After a couple of rough years for one of America’s biggest movie stars that had him appearing in duds like “Larry Crowne,” Tom Hanks rebounded in 2013 with a pair of great performances in “Captain Phillips” and “Saving Mr. Banks.” As the merchant mariner Captain Richard Phillips, Hanks gave one of his best performances ever (and that’s saying a lot) as a man who was trying to keep his crew out of harm’s way. Hanks never tries to paint Phillips as an extraordinary hero, but instead portrays him as an ordinary man who somehow gets caught up in a terrifying situation. He makes you feel the terror of what he is going through to where you feel like you wouldn’t act all that differently were you in the same situation.
Then there was his performance in “Saving Mr. Banks” as Walt Disney. What could have been a mere impersonation or a caricature of the father of Disneyland is instead a full-blooded performance as Hanks never appears concerned with whether or not he walks and talks like Walt, and in the end it doesn’t matter if he does. While many question the historical accuracy of this film, there’s no denying that Hanks brought Uncle Walt back to life for a couple of hours.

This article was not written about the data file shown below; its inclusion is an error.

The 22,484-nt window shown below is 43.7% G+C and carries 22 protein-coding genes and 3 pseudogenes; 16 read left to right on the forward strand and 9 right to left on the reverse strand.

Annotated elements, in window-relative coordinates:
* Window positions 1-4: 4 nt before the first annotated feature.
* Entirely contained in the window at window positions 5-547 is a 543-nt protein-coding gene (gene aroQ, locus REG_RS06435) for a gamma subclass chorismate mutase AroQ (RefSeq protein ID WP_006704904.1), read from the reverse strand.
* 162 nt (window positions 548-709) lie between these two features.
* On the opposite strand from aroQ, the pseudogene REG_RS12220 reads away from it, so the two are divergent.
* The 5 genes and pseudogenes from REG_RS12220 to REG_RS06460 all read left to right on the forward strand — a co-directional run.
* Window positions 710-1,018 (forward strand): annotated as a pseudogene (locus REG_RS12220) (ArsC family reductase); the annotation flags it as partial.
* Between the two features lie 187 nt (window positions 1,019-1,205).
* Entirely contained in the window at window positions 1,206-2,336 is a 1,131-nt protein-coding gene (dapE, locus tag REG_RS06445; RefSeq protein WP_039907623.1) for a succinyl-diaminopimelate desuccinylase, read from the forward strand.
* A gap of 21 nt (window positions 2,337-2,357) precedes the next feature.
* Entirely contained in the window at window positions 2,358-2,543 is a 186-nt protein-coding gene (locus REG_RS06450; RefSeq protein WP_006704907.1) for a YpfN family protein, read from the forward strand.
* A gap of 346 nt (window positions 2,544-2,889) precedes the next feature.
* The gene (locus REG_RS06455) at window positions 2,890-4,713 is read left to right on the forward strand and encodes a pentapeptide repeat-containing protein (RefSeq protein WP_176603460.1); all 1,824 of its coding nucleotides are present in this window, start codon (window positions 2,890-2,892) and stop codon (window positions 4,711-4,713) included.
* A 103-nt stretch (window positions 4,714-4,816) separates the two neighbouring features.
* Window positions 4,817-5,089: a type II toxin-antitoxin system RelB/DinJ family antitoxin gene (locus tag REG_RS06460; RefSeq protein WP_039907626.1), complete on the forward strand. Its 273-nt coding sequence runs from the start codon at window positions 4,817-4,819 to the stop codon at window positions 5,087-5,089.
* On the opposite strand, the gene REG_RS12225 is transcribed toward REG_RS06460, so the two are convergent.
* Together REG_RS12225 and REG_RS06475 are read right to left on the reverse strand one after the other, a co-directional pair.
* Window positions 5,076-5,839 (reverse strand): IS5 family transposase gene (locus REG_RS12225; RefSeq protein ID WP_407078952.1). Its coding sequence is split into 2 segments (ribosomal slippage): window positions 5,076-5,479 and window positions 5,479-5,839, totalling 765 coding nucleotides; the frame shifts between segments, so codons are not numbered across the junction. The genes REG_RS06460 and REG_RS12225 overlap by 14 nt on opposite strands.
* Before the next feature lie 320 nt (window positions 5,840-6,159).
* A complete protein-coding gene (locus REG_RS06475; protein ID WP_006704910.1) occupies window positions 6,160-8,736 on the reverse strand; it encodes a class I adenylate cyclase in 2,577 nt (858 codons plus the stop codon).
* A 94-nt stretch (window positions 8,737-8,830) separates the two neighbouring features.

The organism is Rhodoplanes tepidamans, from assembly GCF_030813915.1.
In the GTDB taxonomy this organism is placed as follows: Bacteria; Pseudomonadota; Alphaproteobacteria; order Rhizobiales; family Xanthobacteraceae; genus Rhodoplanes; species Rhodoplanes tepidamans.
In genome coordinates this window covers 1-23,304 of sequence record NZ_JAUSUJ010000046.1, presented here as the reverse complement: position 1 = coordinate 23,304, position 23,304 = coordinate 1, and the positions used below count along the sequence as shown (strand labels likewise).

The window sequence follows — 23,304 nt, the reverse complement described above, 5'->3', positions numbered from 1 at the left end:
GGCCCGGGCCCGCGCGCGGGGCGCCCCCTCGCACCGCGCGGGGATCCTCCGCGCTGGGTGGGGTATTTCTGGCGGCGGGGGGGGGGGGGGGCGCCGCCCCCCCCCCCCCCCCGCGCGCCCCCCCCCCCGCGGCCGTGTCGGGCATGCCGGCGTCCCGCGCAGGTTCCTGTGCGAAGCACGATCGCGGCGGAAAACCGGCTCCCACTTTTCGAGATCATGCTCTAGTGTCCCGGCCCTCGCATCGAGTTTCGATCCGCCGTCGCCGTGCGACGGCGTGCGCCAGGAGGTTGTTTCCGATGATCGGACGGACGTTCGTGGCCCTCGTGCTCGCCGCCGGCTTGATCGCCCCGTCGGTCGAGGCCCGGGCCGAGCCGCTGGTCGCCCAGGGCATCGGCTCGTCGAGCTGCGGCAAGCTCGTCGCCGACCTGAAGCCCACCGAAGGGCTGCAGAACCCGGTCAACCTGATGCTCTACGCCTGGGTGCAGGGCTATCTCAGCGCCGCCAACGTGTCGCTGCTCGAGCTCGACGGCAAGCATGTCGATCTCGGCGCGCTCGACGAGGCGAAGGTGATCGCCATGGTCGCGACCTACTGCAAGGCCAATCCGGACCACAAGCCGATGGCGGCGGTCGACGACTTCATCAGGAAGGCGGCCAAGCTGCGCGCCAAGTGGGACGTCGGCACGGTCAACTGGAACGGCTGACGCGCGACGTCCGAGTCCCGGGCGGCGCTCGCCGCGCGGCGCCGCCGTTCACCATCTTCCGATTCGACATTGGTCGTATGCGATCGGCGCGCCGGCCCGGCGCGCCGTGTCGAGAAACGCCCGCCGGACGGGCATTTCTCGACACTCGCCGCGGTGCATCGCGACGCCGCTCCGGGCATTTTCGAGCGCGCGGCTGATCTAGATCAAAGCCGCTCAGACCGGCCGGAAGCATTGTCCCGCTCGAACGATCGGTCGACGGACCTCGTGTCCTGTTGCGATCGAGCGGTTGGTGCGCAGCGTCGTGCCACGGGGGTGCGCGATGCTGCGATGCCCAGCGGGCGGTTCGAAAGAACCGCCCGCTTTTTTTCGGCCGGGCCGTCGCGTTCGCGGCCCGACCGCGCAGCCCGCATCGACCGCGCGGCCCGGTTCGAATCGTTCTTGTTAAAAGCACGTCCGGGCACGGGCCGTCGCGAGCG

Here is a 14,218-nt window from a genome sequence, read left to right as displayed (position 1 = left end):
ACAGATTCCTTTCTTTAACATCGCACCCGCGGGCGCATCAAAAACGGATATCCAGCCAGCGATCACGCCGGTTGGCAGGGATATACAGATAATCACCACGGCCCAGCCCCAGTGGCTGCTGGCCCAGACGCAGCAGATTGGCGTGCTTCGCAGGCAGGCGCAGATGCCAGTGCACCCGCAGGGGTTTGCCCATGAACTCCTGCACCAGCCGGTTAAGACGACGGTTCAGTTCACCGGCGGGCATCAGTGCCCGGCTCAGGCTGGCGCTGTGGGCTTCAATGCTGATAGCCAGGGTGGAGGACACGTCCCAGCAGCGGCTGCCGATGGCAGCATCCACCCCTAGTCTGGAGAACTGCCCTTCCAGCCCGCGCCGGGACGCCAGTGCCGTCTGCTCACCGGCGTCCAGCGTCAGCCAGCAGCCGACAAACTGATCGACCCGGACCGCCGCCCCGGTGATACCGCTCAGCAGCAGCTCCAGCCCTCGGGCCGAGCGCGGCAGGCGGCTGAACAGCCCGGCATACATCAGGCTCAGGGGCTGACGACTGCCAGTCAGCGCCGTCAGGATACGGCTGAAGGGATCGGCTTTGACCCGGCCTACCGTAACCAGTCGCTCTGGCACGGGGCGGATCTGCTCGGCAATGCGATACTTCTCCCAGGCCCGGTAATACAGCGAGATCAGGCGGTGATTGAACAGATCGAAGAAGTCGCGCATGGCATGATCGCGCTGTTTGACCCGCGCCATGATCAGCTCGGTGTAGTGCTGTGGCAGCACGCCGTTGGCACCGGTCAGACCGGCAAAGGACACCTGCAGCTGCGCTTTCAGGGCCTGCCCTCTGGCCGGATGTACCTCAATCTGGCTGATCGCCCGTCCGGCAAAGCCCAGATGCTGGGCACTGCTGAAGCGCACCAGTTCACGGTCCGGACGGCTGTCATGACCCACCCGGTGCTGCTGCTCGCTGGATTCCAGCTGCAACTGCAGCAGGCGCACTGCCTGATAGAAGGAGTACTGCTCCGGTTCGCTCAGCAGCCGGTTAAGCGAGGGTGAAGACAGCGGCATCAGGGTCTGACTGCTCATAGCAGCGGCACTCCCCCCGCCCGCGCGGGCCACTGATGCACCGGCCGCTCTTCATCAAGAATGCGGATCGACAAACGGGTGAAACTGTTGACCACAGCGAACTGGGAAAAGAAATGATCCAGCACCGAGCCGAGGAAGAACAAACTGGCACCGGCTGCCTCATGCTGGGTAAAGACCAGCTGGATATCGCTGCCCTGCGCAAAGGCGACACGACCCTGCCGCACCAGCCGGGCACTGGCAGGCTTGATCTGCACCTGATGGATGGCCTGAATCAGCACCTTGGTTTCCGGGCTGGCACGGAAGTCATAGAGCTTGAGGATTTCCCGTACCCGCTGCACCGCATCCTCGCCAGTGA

Considering how popular Hanks is with the Academy, he seemed like a shoo-in. But the reality was that there were many great performances given by actors this past year, and the talent pool was overflowing. As a result, some people were left out, and Hanks unfortunately was one of them.